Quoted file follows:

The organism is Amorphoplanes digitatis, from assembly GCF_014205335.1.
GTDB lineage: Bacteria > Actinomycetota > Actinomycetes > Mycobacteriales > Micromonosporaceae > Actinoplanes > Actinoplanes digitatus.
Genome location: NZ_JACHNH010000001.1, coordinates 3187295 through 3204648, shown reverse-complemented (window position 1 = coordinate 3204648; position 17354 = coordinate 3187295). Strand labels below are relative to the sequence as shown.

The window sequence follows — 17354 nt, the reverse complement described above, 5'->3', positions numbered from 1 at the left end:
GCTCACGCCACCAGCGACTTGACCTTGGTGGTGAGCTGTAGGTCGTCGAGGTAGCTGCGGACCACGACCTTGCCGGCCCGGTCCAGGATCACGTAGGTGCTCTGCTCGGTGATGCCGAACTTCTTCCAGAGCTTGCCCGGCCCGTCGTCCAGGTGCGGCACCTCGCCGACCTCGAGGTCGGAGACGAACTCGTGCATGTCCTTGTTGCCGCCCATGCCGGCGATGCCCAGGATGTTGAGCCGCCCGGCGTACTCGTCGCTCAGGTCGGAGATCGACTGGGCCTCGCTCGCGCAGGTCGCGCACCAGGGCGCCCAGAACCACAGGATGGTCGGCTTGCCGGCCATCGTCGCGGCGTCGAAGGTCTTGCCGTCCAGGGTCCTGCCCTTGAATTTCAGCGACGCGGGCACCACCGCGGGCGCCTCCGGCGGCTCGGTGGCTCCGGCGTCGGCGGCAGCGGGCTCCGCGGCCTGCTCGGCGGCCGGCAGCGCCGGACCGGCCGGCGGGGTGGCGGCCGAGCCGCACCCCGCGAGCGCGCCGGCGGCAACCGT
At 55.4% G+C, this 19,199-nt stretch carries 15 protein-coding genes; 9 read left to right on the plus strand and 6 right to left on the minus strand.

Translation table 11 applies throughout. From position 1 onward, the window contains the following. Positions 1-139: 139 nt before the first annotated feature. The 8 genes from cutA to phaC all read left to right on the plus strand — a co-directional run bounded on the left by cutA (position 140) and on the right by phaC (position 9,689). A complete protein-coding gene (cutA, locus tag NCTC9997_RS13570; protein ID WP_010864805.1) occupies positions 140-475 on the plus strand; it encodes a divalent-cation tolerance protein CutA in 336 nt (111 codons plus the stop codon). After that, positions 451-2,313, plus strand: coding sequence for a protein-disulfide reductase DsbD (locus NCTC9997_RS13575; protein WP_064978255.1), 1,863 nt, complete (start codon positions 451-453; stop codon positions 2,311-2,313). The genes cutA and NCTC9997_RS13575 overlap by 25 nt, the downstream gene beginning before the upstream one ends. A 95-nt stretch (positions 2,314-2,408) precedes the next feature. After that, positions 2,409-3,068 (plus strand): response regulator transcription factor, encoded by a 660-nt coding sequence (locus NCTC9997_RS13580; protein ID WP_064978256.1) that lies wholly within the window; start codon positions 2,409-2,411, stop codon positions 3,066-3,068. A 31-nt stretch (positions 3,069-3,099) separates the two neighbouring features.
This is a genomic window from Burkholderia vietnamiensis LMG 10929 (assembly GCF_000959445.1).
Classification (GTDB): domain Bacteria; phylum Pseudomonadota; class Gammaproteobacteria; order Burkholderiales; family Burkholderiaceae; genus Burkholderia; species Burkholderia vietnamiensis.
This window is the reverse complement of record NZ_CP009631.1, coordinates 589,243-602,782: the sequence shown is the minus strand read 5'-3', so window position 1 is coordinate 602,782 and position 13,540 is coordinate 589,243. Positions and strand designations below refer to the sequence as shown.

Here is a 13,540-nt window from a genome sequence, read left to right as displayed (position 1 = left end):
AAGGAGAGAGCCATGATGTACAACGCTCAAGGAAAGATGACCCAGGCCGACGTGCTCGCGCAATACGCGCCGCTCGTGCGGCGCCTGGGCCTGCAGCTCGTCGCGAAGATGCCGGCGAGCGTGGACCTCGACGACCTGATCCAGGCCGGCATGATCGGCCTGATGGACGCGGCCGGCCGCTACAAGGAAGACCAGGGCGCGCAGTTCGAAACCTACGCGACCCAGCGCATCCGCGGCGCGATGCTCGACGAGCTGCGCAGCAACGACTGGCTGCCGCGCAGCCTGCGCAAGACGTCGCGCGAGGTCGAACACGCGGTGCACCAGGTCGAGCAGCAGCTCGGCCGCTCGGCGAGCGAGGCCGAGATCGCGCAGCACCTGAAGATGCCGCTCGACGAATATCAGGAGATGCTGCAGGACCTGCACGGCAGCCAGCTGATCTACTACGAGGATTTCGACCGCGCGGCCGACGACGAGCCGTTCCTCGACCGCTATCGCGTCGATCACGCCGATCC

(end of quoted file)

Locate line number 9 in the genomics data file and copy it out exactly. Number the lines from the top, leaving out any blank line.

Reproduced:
Classification (GTDB): domain Bacteria; phylum Pseudomonadota; class Gammaproteobacteria; order Burkholderiales; family Burkholderiaceae; genus Burkholderia; species Burkholderia vietnamiensis.